- the names of the tenant(s) who are responsible for paying rent etc. and the landlord who owns the property
- how much rent will be paid, how often it will be paid, and possibly what that amount covers (for instance, just rent or to include council tax)
- rent review details – how often this will happen etc.
- details of the deposit – how much, how that deposit will be protected, how that deposit may be returned or withheld
- the address of the rental property
- when the tenancy will begin and end
- responsibilities of the tenant, for instance, to maintain the rental property in a state of good repair
- responsibilities of the landlord, for instance, to ensure that gas and electrical equipment in the property is safe and operational
- details of any bills that the tenant is responsible for over and above rent
- the address of the landlord or the letting agent working on their behalf
The rent agreement could also include:
- the method for ending the tenancy early
- whether subletting is allowed
- who is responsible for repairs to the property and who to contact
- what will happen at the end of the tenancy
- services provided by the landlord, such as maintenance of the garden
- length of notice on both sides
- what furniture and fittings are provided and included in the agreement
- what will happen should repairs to the property make it unsuitable for occupation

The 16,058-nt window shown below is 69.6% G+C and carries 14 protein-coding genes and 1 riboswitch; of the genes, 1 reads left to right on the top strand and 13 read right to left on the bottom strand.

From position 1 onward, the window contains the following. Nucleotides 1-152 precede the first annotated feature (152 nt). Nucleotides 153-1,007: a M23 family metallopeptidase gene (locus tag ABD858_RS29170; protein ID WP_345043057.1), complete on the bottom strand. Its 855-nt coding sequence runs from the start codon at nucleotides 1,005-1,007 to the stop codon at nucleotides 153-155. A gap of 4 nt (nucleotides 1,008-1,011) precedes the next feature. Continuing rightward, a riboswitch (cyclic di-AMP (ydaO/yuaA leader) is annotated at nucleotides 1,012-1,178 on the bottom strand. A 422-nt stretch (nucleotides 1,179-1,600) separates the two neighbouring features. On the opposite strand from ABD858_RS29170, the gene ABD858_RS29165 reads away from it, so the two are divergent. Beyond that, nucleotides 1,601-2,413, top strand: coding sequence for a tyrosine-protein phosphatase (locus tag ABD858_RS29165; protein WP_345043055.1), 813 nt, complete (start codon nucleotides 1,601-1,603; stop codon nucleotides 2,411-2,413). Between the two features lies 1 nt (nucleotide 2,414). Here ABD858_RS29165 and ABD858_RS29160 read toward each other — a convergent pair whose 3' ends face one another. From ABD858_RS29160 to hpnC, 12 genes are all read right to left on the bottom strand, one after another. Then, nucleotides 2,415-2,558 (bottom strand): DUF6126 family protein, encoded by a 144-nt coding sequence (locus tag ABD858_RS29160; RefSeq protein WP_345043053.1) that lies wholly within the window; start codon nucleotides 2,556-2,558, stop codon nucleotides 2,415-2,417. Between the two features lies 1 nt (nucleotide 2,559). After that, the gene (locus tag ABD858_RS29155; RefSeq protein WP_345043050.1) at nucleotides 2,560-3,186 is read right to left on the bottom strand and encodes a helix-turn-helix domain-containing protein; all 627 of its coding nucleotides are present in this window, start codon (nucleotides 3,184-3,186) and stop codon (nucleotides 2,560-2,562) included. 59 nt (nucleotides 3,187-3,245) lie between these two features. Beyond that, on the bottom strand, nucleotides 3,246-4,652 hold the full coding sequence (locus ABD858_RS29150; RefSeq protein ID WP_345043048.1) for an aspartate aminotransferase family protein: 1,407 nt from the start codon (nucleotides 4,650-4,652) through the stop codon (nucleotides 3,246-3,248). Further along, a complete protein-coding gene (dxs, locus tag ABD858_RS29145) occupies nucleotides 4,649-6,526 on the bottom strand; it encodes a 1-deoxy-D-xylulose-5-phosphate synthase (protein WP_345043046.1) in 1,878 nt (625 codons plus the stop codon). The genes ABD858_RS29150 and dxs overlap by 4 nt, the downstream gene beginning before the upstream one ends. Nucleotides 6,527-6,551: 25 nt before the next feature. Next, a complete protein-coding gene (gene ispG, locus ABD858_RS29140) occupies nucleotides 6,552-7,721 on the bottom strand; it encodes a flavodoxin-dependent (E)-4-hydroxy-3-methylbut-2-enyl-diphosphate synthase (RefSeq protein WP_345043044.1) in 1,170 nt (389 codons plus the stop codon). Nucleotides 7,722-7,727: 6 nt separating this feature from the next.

- whether pets are allowed
- whether guests are allowed
- whether smoking is allowed
Any rent agreement is a negotiation tool and therefore open to discussion between both sides.
Changing a rent agreement
Generally, a rent agreement may only be altered if both the tenant and the landlord agree on any changes. This agreement is then stated in writing by amending the existing rent agreement or drawing up a completely new rent agreement.
In the case of a verbal rent agreement, it is still necessary that both sides agree any alterations.
Changes cannot be made to the rent agreement that discriminate against the tenant or are in any way unfair and restrict the tenant’s rights.
Guarding against discrimination and unfair terms
A rent agreement must not include unfair terms or clauses that discriminate against tenants. Any clause which will remove the rights of a landlord or a tenant cannot be legally enforced.
A rent agreement must:
- be written in a manner that can be understood by the tenant
- not include clauses that state the landlord may alter the agreement whenever they choose
- not place responsibility on the tenant for structural repairs to the property
- not give the landlord the right to enter the property without prior notice
- not discriminate against the tenant by reason of disability, race, religion, belief system, sex, sexual orientation, gender reassignment, pregnancy or maternity, for instance, not being willing to alter the rental property to make it suitable for a disabled person to occupy
Any rent agreement that is deemed to include unfair terms or discriminatory clauses may lead to prosecution.
How legal advice can help
Drawing up a rent agreement can be a complex process for a landlord. Take specialist legal advice to ensure that all the necessary information has been included in the agreement, to help you consider the various types of tenancy and decide which is the most suitable for your property, and to inform you of your legal position as a landlord, including your rights and responsibilities, both now and in the future as changes to legislation are made.